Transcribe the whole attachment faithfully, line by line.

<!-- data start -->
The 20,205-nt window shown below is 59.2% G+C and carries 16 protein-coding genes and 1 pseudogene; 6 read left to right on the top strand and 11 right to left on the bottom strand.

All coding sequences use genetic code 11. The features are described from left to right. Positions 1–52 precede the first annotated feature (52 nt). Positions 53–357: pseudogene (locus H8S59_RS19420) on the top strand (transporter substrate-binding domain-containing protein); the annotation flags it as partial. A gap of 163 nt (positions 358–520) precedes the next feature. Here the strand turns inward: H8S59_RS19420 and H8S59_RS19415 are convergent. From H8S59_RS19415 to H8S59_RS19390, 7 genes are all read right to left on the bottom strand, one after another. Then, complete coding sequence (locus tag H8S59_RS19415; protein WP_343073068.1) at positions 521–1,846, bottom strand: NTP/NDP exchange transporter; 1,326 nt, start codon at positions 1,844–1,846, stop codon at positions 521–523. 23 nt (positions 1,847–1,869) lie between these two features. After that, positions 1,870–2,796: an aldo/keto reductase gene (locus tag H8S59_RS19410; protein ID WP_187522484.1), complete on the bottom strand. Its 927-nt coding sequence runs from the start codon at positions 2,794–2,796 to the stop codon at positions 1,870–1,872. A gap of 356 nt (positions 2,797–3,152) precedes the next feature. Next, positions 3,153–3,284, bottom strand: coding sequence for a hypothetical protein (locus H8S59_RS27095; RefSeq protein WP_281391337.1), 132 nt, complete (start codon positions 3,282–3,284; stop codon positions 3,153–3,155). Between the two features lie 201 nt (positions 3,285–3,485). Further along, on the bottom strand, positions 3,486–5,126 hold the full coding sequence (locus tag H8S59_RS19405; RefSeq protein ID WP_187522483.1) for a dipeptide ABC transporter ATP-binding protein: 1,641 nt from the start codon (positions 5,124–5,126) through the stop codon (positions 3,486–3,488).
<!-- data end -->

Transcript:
The 20,205-nt window shown below is 59.2% G+C and carries 16 protein-coding genes and 1 pseudogene; 6 read left to right on the top strand and 11 right to left on the bottom strand.

All coding sequences use genetic code 11. The features are described from left to right. Positions 1–52 precede the first annotated feature (52 nt). Positions 53–357: pseudogene (locus H8S59_RS19420) on the top strand (transporter substrate-binding domain-containing protein); the annotation flags it as partial. A gap of 163 nt (positions 358–520) precedes the next feature. Here the strand turns inward: H8S59_RS19420 and H8S59_RS19415 are convergent. From H8S59_RS19415 to H8S59_RS19390, 7 genes are all read right to left on the bottom strand, one after another. Then, complete coding sequence (locus tag H8S59_RS19415; protein WP_343073068.1) at positions 521–1,846, bottom strand: NTP/NDP exchange transporter; 1,326 nt, start codon at positions 1,844–1,846, stop codon at positions 521–523. 23 nt (positions 1,847–1,869) lie between these two features. After that, positions 1,870–2,796: an aldo/keto reductase gene (locus tag H8S59_RS19410; protein ID WP_187522484.1), complete on the bottom strand. Its 927-nt coding sequence runs from the start codon at positions 2,794–2,796 to the stop codon at positions 1,870–1,872. A gap of 356 nt (positions 2,797–3,152) precedes the next feature. Next, positions 3,153–3,284, bottom strand: coding sequence for a hypothetical protein (locus H8S59_RS27095; RefSeq protein WP_281391337.1), 132 nt, complete (start codon positions 3,282–3,284; stop codon positions 3,153–3,155). Between the two features lie 201 nt (positions 3,285–3,485). Further along, on the bottom strand, positions 3,486–5,126 hold the full coding sequence (locus tag H8S59_RS19405; RefSeq protein ID WP_187522483.1) for a dipeptide ABC transporter ATP-binding protein: 1,641 nt from the start codon (positions 5,124–5,126) through the stop codon (positions 3,486–3,488).